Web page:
Community Engagement

Want to learn more about the work Geographers do?

Public Education

We offer public outreach and environmental education programming to BC high school and elementary students, First Nations communities, and the general public.  By sharing our classrooms, laboratories and expertise, we hope to demonstrate SFU's commitment to advance environmental literacy and inspire the next generation of geographers.   


Community-Based Research & Engagement

Many of our faculty are also actively involved in research aimed at better understanding and improving conditions in our surrounding communities. The following projects provide a lens into how research in Geography is applied within a community setting.

Worldwide EcoUrbanism Research Project

As part of the EcoUrbanism Worldwide research projectGeography 449 students have been involved in piloting a new place observation tool in one of Vancouver's "greenest" neighbourhoods, the Village at Southeast False Creek. 

The visual imagery and qualitative data collected with the place observation tool can be used to create benchmarks for the comparative analysis of different planned neighbourhoods, within different national contexts, that have been planned and designed with sustainability goals.

Learn more

The EcoUrbanism research project is investigating what is happening to urbanism on the ground in model sustainable neighbourhoods. Beginning with a pilot (2010-2012) that compared model redevelopment projects at Melbourne's Docklands and Vancouver's Village at Southeast False Creek, EcoUrbanism (2014-2019) built insight from researchers and theorists, policy makers, architects and city-builders globally toward a compendium of ecourban projects, and a set of pioneering case studies. The project has now been transformed into the Ecourban Research Network of international researchers and practitioners seeking to challenge ideas about city building and create more sustainable cities.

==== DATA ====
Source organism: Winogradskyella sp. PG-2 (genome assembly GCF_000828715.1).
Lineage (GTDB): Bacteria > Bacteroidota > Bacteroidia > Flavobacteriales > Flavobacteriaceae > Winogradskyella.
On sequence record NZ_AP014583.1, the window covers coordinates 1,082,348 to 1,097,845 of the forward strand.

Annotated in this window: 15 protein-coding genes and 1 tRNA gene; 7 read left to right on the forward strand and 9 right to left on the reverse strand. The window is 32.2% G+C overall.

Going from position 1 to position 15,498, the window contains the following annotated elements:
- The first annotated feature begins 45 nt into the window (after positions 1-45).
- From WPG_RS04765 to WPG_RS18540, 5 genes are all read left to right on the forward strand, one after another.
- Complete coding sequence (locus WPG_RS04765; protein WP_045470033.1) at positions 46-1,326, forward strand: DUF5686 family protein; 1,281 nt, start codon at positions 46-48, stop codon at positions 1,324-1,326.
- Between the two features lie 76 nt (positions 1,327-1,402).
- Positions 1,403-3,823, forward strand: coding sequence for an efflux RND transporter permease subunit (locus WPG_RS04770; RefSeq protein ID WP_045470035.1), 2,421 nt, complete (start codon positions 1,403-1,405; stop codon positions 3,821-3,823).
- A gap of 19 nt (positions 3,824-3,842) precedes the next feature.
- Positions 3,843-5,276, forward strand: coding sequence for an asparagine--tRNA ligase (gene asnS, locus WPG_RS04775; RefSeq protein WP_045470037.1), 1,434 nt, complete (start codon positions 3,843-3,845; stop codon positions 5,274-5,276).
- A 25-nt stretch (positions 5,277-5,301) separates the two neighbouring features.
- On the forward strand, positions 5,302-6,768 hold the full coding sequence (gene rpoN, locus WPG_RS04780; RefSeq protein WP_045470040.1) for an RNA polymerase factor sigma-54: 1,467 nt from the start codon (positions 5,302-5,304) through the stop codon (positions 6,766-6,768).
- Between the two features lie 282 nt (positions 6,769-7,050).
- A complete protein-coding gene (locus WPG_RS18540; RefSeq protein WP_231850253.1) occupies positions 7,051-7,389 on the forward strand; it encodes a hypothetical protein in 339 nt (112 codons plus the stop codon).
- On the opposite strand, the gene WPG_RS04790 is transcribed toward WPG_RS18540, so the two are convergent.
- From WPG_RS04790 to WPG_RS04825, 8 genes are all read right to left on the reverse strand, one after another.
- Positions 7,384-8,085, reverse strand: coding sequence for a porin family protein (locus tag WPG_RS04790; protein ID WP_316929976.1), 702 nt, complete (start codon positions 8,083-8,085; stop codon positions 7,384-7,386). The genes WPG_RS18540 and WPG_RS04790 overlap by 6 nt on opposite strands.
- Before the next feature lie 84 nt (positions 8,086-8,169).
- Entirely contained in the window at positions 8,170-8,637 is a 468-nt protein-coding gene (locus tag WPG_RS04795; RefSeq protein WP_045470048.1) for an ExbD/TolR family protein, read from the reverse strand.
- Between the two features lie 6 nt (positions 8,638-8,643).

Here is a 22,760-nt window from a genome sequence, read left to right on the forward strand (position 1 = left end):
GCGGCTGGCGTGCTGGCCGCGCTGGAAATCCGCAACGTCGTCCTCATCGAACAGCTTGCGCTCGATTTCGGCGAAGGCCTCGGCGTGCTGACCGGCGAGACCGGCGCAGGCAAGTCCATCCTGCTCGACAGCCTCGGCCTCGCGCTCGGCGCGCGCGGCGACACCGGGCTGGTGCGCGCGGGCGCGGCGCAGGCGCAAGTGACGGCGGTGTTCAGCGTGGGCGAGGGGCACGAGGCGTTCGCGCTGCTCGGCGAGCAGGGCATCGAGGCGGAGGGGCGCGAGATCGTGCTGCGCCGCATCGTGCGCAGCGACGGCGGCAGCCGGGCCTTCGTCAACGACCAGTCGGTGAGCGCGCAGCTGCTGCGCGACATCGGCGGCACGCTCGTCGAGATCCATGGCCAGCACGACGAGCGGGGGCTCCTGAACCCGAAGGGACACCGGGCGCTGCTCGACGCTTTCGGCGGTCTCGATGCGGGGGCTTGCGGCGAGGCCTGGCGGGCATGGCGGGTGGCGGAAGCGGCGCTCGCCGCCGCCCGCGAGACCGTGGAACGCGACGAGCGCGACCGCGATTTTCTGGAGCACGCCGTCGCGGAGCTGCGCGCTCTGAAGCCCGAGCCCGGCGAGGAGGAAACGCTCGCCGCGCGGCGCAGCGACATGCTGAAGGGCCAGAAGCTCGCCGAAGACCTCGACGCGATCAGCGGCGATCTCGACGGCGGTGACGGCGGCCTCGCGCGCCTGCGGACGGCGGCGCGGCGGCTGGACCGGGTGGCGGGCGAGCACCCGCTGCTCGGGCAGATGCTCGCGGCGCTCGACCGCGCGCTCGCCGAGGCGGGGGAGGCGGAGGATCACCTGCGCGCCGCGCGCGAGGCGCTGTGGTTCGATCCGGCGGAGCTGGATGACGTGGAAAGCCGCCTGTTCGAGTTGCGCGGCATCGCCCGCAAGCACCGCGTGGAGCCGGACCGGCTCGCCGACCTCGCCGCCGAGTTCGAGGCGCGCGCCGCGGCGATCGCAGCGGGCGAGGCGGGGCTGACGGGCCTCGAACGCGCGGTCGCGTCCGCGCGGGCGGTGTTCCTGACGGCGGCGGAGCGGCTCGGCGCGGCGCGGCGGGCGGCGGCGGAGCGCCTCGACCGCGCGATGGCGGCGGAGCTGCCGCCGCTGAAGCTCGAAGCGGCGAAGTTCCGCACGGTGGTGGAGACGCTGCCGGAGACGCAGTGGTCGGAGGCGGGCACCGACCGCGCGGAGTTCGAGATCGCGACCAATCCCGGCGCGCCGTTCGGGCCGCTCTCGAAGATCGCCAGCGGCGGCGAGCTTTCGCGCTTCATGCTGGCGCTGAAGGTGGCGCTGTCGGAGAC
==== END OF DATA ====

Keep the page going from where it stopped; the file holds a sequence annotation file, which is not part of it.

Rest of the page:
Food as Harm Reduction (FaHR)

As part of this project researchers examined how access to food can reduce the harms associated with illicit drug use.  Specific goals of the project were to:

  • determine how and when access to food (or lack thereof) impacts the health and well-being of People Living with HIV/AIDS (PLWHA) who use drugs (PWUD)
  • document how PLWHA who use drugs navigate their environment in order to access food and harm reduction resources; and
  • highlight the importance of safe and supportive food sites as a means of reducing the nutritional harms of drug use.

Landscapes of Injustice Project

In 1942 the Canadian government uprooted over 21,000 people of Japanese ancestry from coastal British Columbia and began the forced sale of Japanese Canadian property.

These actions resulted in the eradication of Japanese Canadian enclaves throughout British Columbia, transformed individual lives and the broader landscapes of Canadian life.

Former property owners and their descendants still feel the shock of the forced sales, the destruction of their neighbourhoods, and the betrayal of the promise that the Canadian government would “protect and preserve” their land and possessions. Canadians are heirs of landscapes of injustice.

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A collaborative, multi-partner project, this seven year, SSHRC funded initiative, is designed to document, explain and analyze this poorly researched moment in Canadian history. SFU is a crucial partner, and several Geography students - both graduate and undergraduate - are working with Nick Blomley and other faculty on archival research relating to land titles, community records, and historical GIS.

Further information can be found at

(Re)Claiming the New Westminster Waterfront

Learn about the history of New Westminster's urban waterfront in this informative video.

The Coquitlam Farmer's Market

One of the longest running farmers markets in the Lower Mainland, the Coquitlam Farmers Market was started in 1997 by four SFU students. Terri Evans (a current PhD student within the Department), one of the market's co-founders, shares her story of creating the market for a class project and speaks about her long-standing connection to SFU.

Watch the video